Latest News

Newsletters Articles
Understanding Accounts & Taxation VAT
Book-Keeping - Setting Up Financial Systems
Pensions & Superannuation Seminar Notes

Tax Return & Expenses Forms
Personal Expense Claim Form
Locum Expenses Claim form
Rental Income & Expenses Form


Impact of the new GMS contract on a practices working capital

Printer Friendly Version

A practice needs sufficient cash to pay for all its day to day activities. Under the new GMS contract the way that a practice's income will be paid is going to change and they will need to consider the impact this will have on their working capital.

Working capital of the practice

The cash a practice has available to pay for its expenses is known as working capital. The working capital of a practice is calculated as its current assets less its current liabilities. Current assets include stock of drugs, debtors and cash, which is money that a practice is owed from third parties. Current liabilities include creditors, which is money that the practice owes to third parties.

Under the old GMS contract practices income from fees and allowances is calculated quarterly. Practices receive a monthly advance for two months prior to the quarter end and then once relevant claims have been submitted and the actual fees for the quarter calculated the practice would receive the balance. Practices may have needed to have more working capital for the two months prior to the quarter end to ensure that there was enough cash to pay expenses for those months.

Under the new contract the global sum and the MPIG correction factor will be paid monthly. As the income of the practice is spread evenly over the year then practices may be able to reduce their working capital requirements.

The quality and outcomes framework is going to be paid in two stages. Practices will receive an aspiration payment, which will be a third of the value of expected quality points in the first year. This income will be paid evenly over twelve months. Once the practice achieves the points then the other two thirds of income will be paid as a lump sum in April. Although the quality and outcomes money is supposed to be additional income this may have an effect on the working capital.

As practices are only going to receive a third of the quality income in the first year, the more points they aspire to achieve the more income they will receive as an aspiration payment. Practices are free to aim as high as they wish as long as they can demonstrate a reasonable chance of achievement to their PCO.

Practices will also receive outstanding items of service income under the old red book in June and September 2004, which will help towards the cashflow of the practice.

Cashflow Forecasts

Practices will need to consider the new payment arrangements and how this will affect their cashflow. If a practice has calculated an estimate of their likely income under the new contract they could use this to prepare a cashflow forecast to see the effect that this will have on their working capital. A cashflow forecast shows every source of income and expense that is likely to pass through the bank account (including partners drawings and taxation) for each month, this is normally prepared for a twelve month period. There may be certain months where more working capital is required i.e. when the partners' tax is due in January and July.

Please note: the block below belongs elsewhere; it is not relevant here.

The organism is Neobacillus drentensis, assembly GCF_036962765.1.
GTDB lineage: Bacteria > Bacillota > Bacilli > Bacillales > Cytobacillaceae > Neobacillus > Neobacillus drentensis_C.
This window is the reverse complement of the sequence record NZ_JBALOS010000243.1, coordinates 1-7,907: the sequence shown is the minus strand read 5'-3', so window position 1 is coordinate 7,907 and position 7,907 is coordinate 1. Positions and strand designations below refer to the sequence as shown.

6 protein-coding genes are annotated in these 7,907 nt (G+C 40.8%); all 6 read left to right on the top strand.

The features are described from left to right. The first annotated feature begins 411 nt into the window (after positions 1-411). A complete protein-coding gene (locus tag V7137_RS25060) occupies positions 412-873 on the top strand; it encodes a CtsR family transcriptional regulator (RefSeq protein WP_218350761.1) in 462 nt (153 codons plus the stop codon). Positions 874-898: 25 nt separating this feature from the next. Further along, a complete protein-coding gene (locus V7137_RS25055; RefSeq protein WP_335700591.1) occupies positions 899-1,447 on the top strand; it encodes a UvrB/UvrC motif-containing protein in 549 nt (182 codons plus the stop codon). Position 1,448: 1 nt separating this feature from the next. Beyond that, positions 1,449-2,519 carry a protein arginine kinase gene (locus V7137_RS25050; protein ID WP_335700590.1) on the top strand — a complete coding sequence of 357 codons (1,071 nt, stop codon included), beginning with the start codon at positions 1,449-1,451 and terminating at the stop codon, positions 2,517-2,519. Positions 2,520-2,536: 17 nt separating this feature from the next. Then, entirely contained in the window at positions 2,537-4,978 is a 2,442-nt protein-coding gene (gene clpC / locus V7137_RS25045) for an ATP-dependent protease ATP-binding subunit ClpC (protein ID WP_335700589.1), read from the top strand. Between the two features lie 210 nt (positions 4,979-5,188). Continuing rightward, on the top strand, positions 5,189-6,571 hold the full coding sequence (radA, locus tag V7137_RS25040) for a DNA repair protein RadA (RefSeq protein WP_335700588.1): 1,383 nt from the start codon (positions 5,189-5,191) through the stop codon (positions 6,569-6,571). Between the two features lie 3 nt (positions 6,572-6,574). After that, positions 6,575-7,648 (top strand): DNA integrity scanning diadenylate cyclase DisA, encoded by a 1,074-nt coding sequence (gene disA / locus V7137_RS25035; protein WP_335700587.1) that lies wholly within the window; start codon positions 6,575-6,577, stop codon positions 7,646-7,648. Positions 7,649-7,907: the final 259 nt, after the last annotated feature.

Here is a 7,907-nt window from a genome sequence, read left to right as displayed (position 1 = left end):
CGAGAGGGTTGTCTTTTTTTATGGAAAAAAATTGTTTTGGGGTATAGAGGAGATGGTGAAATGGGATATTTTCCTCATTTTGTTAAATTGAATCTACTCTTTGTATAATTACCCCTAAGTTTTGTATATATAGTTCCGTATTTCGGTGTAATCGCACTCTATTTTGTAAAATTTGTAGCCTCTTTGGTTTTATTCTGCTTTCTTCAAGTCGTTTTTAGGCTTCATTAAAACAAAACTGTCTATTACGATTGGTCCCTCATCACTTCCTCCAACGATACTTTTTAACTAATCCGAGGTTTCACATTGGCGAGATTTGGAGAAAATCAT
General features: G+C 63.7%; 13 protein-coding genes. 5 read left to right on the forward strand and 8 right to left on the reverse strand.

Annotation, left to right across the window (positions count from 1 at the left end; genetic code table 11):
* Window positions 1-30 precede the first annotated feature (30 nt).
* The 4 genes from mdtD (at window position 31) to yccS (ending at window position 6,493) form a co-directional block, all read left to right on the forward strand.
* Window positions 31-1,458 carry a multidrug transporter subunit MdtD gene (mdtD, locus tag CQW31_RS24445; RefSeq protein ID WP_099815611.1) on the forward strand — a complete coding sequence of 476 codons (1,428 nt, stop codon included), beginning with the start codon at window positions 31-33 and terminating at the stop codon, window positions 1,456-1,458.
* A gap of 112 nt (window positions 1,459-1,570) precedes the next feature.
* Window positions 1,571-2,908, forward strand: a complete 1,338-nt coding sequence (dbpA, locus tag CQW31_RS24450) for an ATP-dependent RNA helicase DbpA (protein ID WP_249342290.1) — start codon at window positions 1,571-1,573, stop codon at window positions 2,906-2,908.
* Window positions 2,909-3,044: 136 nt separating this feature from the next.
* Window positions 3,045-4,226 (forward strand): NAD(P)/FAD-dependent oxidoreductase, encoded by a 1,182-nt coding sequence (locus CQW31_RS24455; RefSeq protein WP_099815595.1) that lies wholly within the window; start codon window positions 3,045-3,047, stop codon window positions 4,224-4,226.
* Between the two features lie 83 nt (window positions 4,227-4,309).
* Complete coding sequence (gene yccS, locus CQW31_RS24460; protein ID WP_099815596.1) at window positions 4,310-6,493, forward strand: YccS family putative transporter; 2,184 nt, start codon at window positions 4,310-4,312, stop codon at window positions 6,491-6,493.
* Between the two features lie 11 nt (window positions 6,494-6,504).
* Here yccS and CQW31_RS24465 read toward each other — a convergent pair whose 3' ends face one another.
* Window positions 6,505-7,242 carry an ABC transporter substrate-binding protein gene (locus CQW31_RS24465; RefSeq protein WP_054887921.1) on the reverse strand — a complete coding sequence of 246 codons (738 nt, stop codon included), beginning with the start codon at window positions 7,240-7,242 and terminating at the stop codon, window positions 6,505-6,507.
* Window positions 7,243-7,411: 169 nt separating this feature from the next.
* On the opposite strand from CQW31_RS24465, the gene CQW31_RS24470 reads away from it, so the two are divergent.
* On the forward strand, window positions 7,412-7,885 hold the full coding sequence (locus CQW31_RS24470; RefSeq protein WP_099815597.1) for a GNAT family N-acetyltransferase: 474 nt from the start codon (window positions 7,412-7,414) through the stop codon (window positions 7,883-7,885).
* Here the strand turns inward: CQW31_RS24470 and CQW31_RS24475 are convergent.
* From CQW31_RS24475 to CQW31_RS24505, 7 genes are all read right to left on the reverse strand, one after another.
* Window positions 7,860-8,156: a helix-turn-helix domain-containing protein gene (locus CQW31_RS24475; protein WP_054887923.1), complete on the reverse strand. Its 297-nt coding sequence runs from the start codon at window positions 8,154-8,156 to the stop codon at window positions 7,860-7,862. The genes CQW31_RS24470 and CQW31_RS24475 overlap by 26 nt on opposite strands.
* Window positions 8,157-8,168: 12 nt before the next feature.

Working capital and partners' current accounts

The partners' current account balances show their share of money they have left in the practice. The total of the current accounts will be equal to the amount of working capital and the value of the fixed assets that the practice has. As the partners are taxed on their share of profits and not drawings taken from the practice, there is no benefit to the partners for leaving excessive amounts of working capital in the practice if it is not required.

If too much working capital has been withdrawn from the practice then this will be indicated by the partners' current accounts being overdrawn. The consequences of the partners overdrawing could mean that the practice may have to use an overdraft in order to meet day to day expenses. An overdraft can be an expensive way to fund working capital.

Overdrawn current accounts means that the partners have taken more drawings than their share of profits. If the practice has claimed tax relief on loan or overdraft interest then the Inland Revenue could disallow some of the interest as the Revenue could argue that this is financing the partners additional drawings.

Increase in partners' tax

The new contract is going to increase investment in general practice by 33% and as a result most practices could see an increase in their profits. If practice profits increase this will mean an increase in the amount of tax that will be paid by the partners. If the profits that are taxed in the year 2004/05 increase, then there will be a large balancing payment due in January 2006. Practices and GPs will need to ensure that enough money is put aside for future tax liabilities.

January 2004